Apple still really hasn’t figured out how to make it big in the enterprise—even though it’s having a lot of accidental luck there as employees bring in their own iPhones, iPads and Macs.But it doesn’t care. It’s banking that the Bring Your Own Device trend will continue and that it won’t need to cater to IT departments. And that’s a shame for a lot of reasons.
Piper Jaffray analyst Gene Munster—who predicts that Apple shares will hit $1,000—says that Apple is taking the “long road” toward enterprise adoption.
In a research note issued today, he writes:
“We believe that Apple thinks about the consumer and enterprise opportunities as significantly different verticals. If Apple’s intent was to dominate the enterprise markets, we believe the company would employ a meaningfully different sales and marketing strategy.“
For instance, Apple isn’t interested in offering a lot of long-term support for older operating systems. But enterprises often want to stick with what works. Many are still using Windows XP and only now moving to Windows 7, even though XP is more than a decade old.
Plus Apple doesn’t really have a clue on how to deal with malicious hackers. As it gets more popular, it is attracting more interest from people keen on exploiting security holes.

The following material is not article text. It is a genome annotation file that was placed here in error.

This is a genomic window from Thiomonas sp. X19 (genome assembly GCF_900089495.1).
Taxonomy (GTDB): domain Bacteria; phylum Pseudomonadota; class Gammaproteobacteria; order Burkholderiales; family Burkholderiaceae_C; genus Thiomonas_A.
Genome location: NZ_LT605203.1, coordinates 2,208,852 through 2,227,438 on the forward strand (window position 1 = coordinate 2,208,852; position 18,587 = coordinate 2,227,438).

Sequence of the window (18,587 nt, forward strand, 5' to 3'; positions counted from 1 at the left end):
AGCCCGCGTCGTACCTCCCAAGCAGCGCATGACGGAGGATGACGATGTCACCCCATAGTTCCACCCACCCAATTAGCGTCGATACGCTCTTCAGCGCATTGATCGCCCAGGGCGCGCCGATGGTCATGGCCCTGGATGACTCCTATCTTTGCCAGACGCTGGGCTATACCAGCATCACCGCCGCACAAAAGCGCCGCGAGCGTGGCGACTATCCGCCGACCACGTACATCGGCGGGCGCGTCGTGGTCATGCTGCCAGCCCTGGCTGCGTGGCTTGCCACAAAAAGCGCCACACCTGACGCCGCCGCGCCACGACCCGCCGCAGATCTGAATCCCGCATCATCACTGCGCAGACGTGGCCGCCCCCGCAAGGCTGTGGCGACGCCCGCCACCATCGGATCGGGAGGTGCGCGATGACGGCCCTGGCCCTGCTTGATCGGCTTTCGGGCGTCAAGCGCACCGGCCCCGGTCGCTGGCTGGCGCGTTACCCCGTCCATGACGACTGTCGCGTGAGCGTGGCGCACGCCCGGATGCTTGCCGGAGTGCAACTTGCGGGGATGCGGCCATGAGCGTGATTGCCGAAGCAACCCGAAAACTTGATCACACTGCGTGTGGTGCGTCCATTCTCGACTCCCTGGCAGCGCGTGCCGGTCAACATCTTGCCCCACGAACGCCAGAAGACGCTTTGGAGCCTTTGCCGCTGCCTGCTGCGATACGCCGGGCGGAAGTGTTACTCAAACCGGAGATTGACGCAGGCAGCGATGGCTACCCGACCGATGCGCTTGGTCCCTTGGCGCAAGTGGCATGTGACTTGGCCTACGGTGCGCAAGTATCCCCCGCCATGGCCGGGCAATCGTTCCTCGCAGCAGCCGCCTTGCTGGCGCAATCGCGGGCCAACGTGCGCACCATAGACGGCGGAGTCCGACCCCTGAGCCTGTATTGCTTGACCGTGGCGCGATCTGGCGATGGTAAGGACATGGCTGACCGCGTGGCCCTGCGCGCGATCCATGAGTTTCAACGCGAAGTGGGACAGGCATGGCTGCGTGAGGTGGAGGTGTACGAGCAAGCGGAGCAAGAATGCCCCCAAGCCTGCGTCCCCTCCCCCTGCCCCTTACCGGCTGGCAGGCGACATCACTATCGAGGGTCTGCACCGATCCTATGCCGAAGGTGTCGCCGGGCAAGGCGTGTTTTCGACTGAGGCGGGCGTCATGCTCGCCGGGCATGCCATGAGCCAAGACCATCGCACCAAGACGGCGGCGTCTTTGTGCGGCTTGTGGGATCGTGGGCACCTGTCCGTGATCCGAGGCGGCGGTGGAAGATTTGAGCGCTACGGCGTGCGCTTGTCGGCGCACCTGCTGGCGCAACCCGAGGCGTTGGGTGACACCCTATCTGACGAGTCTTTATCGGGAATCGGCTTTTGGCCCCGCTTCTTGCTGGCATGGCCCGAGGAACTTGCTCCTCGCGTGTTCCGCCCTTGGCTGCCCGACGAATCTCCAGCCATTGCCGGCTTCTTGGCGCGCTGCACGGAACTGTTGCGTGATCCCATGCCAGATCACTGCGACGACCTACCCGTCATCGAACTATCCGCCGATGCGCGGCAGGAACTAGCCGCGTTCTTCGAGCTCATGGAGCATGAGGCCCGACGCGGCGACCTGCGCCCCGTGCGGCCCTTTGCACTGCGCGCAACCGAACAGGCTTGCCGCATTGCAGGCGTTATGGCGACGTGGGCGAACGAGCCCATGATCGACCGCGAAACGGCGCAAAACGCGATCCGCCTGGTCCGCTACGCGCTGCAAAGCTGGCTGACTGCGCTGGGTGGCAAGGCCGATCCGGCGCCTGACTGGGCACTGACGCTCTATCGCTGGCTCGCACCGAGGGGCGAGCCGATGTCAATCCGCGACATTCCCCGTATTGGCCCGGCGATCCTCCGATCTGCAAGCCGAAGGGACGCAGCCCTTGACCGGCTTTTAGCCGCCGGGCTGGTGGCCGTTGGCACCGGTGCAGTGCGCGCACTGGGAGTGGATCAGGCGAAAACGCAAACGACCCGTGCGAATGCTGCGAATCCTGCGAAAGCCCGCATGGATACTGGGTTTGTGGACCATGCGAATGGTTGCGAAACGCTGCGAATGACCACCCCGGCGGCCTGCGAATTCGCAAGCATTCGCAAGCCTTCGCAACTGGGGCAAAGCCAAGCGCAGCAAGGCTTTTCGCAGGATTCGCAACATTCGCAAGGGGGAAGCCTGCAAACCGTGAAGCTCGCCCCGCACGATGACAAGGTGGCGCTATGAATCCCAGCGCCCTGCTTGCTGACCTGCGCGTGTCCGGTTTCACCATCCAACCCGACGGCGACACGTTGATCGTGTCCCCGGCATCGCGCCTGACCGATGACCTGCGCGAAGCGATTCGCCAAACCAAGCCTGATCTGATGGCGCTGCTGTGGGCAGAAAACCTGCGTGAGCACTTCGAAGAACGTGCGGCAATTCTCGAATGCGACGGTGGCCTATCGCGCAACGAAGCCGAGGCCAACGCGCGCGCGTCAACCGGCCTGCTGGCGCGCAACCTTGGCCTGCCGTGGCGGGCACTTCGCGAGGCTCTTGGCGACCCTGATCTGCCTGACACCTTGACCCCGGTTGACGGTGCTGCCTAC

Apple botched its first really big challenge: When a researcher reported to Apple that it had found 600,000 infected Macs working together in a hacker botnet, Apple tried to shut down the researcher.
Businesses want companies to quickly fix security flaws. So stories like that don’t make enterprises want to yank out Microsoft and spend millions with Apple instead.
Now, Apple hasn’t had to cater to business users … yet. It’s been focused on making the best products for consumers and letting those consumers bring their products to work.
But that is surely a missed opportunity. As Munster writes, “We do not expect Apple to make any significant changes on how it addresses the enterprise opportunity, thus it may still be a moderate road to majority market share at the corporate level in phones and longer road in computers. While we expect future iPhone and iPad growth in the enterprise, we don’t expect the Mac to have the same enterprise success.”